|Vintage Mother-of-Pearl Filigree Button with Silver Scroll Chain, $35|
As odd as it may sound, my love affair with jewelry making began with, of all things, buttons. At an art show where I was exhibiting, I met a woman who was showing her collection of vintage buttons. I was immediately taken with them--the amount of detail that went into these tiny little pieces of glass and metal still never fails to amaze me. There was a time when buttons did a lot more than just keep our blouses closed. They were often practical adornments (perfume buttons, for example, which were layered with fabrics to absorb perfume). They acted as heirlooms, as storytellers, and of course as fashionable adornments, much the way we wear jewelry nowadays.
My first jewelry making adventures began with button necklaces; my initial thought upon seeing a vintage button was that it would make a great pendant (the jewelry aspect was almost an afterthought). I learned some of the basics of jewelry making, beading, wire wrapping and other techniques for the sole purpose of incorporating those little beauties into pieces of jewelry.
I sold many of the button necklaces and bracelets on eBay at a time when only collectors were interested in them. The types of buttons that were considered collectible were Victorian picture buttons, and glass buttons were routinely overlooked as common and non-collectible. I remember my first purchase on eBay, a gorgeous lot of ten different black glass buttons with gold trim. I placed my bid thinking that over the ensuing week I would have to duke it out with some other button lover. I was stunned to win the auction with a winning bid of $0.99 with no other bidders. Glass buttons were quite literally a dime a dozen back then.
That was over a decade ago. Czech glass buttons are now sold for anywhere from $3 to $12, depending on size, complexity and age. Button jewelry has become common enough that you can often find button jewelry mass marketed, in department stores and fashion boutiques.
|Black & Gold Glass Button Bracelet, SOLD|
As a result of the "Walmartization" of button jewelry, as with every fashion trend, much of it has become cliche. Not all of it is handmade these days; many of the buttons are not true vintage buttons but reproductions or outright fakes, often made of plastic or plasticized metal as opposed to the brass, glass and cut steels that enchanted me all those years ago. Luckily there are still those who seem to find the vintage button as fascinating as I do, and button jewelry is still being made by people who appreciate the sense of history and beauty contained within these little treasures.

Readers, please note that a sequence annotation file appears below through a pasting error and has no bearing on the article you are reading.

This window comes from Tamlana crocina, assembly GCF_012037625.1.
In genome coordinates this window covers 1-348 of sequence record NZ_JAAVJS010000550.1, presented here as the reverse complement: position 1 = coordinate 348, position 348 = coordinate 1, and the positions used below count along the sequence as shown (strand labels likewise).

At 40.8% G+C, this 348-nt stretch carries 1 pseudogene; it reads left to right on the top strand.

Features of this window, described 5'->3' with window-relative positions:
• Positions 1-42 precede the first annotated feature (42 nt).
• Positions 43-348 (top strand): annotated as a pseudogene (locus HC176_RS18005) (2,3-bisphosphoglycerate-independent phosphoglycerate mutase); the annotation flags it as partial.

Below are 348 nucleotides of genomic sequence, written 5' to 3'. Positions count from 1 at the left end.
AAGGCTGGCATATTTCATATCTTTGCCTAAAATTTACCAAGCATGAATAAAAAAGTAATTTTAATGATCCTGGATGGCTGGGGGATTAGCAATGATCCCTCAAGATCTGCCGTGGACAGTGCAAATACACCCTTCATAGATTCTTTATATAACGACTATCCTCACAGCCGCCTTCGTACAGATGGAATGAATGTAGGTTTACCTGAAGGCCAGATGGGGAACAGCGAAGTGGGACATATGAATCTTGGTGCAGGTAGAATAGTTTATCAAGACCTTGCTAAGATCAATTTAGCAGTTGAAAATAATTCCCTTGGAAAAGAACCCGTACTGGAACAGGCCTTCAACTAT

|Art Nouveau Flame, Antique Edwardian Floral Buttons on Sterling, $28|
One of my favourite shops on Etsy is Allie's Adornments, whose style of button jewelry is similar to mine. She keeps her pieces simple and stylish, and the buttons she chooses are some of the most beautiful of the Victorian era.
|Victorian Enamel Flower Button Sterling Locket Necklace on Silver Chain, $44|
Visiting her shop will give you a fantastic tour of the best in Victorian buttons. Every one of them possesses the exquisite detail of the buttons from this era. She mounts them on silver bases or lockets, and sometimes adds beads or other components. More often than not she allows the buttons to stand on their own, allowing the detail in the buttons to shine through.
|Victorian Antique Blue & Gold Floral Button Silver Bracelet, $42|
These buttons are so fantastic, many of them tinted brass (which allows for the blue and golden colours in the bracelet above) with three-dimensional detail. I've seen many button pieces which feature similar fabulous buttons but weighed down with what I like to refer to as Too Much Stuff. It's always upsetting to me to see the most exquisite beads or buttons grouped together in clusters, such as charm bracelets, to the point that the detail and the beauty simply get lost in the too-muchness of the piece. That is one of the things that attracts me to this jewelry, and all jewelry--the most spectacular elements of the piece, in this case the buttons, get the spotlight they so richly deserve.
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|Sweet Nostalgia Necklace: Vintage Button on Oxidized Sterling Silver with Pink Amethyst, Spinel & Ruby, $51|